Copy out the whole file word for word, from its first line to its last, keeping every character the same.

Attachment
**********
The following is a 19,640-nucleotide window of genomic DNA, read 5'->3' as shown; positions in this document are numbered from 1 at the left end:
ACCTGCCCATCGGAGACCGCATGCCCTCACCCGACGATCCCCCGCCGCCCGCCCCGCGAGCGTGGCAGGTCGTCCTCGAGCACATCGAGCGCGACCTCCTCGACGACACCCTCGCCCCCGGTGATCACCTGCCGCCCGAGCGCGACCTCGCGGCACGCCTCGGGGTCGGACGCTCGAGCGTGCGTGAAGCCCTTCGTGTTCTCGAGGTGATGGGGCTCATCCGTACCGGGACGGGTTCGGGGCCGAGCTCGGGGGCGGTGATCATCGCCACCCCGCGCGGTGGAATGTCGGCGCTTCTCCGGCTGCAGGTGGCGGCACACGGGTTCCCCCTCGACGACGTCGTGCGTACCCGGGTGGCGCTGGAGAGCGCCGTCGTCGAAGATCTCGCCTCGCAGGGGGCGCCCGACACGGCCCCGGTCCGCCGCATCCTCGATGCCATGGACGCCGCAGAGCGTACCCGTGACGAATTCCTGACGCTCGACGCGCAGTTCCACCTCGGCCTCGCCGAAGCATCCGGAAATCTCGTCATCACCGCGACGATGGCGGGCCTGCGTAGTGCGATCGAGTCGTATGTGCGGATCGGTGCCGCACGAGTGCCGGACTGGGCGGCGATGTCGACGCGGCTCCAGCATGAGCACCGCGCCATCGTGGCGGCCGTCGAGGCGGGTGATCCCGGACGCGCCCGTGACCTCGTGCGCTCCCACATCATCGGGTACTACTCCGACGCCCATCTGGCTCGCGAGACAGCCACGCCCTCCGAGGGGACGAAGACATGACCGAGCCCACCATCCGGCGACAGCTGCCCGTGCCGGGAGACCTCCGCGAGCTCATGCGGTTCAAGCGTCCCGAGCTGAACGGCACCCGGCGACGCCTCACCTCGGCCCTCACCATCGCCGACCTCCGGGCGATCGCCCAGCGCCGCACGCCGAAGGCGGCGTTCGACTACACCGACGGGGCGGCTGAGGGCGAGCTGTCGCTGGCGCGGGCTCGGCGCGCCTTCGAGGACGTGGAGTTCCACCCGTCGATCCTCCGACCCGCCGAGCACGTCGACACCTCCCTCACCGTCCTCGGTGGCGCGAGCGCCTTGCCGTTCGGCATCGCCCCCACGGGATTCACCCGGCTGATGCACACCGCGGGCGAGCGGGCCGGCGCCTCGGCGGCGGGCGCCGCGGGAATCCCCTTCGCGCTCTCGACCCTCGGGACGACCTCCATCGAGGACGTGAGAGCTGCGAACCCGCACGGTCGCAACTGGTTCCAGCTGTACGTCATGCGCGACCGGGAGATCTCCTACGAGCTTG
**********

The following is a 19,640-nucleotide window of genomic DNA, read 5'->3' as shown; positions in this document are numbered from 1 at the left end:
ACCTGCCCATCGGAGACCGCATGCCCTCACCCGACGATCCCCCGCCGCCCGCCCCGCGAGCGTGGCAGGTCGTCCTCGAGCACATCGAGCGCGACCTCCTCGACGACACCCTCGCCCCCGGTGATCACCTGCCGCCCGAGCGCGACCTCGCGGCACGCCTCGGGGTCGGACGCTCGAGCGTGCGTGAAGCCCTTCGTGTTCTCGAGGTGATGGGGCTCATCCGTACCGGGACGGGTTCGGGGCCGAGCTCGGGGGCGGTGATCATCGCCACCCCGCGCGGTGGAATGTCGGCGCTTCTCCGGCTGCAGGTGGCGGCACACGGGTTCCCCCTCGACGACGTCGTGCGTACCCGGGTGGCGCTGGAGAGCGCCGTCGTCGAAGATCTCGCCTCGCAGGGGGCGCCCGACACGGCCCCGGTCCGCCGCATCCTCGATGCCATGGACGCCGCAGAGCGTACCCGTGACGAATTCCTGACGCTCGACGCGCAGTTCCACCTCGGCCTCGCCGAAGCATCCGGAAATCTCGTCATCACCGCGACGATGGCGGGCCTGCGTAGTGCGATCGAGTCGTATGTGCGGATCGGTGCCGCACGAGTGCCGGACTGGGCGGCGATGTCGACGCGGCTCCAGCATGAGCACCGCGCCATCGTGGCGGCCGTCGAGGCGGGTGATCCCGGACGCGCCCGTGACCTCGTGCGCTCCCACATCATCGGGTACTACTCCGACGCCCATCTGGCTCGCGAGACAGCCACGCCCTCCGAGGGGACGAAGACATGACCGAGCCCACCATCCGGCGACAGCTGCCCGTGCCGGGAGACCTCCGCGAGCTCATGCGGTTCAAGCGTCCCGAGCTGAACGGCACCCGGCGACGCCTCACCTCGGCCCTCACCATCGCCGACCTCCGGGCGATCGCCCAGCGCCGCACGCCGAAGGCGGCGTTCGACTACACCGACGGGGCGGCTGAGGGCGAGCTGTCGCTGGCGCGGGCTCGGCGCGCCTTCGAGGACGTGGAGTTCCACCCGTCGATCCTCCGACCCGCCGAGCACGTCGACACCTCCCTCACCGTCCTCGGTGGCGCGAGCGCCTTGCCGTTCGGCATCGCCCCCACGGGATTCACCCGGCTGATGCACACCGCGGGCGAGCGGGCCGGCGCCTCGGCGGCGGGCGCCGCGGGAATCCCCTTCGCGCTCTCGACCCTCGGGACGACCTCCATCGAGGACGTGAGAGCTGCGAACCCGCACGGTCGCAACTGGTTCCAGCTGTACGTCATGCGCGACCGGGAGATCTCCTACGAGCTTG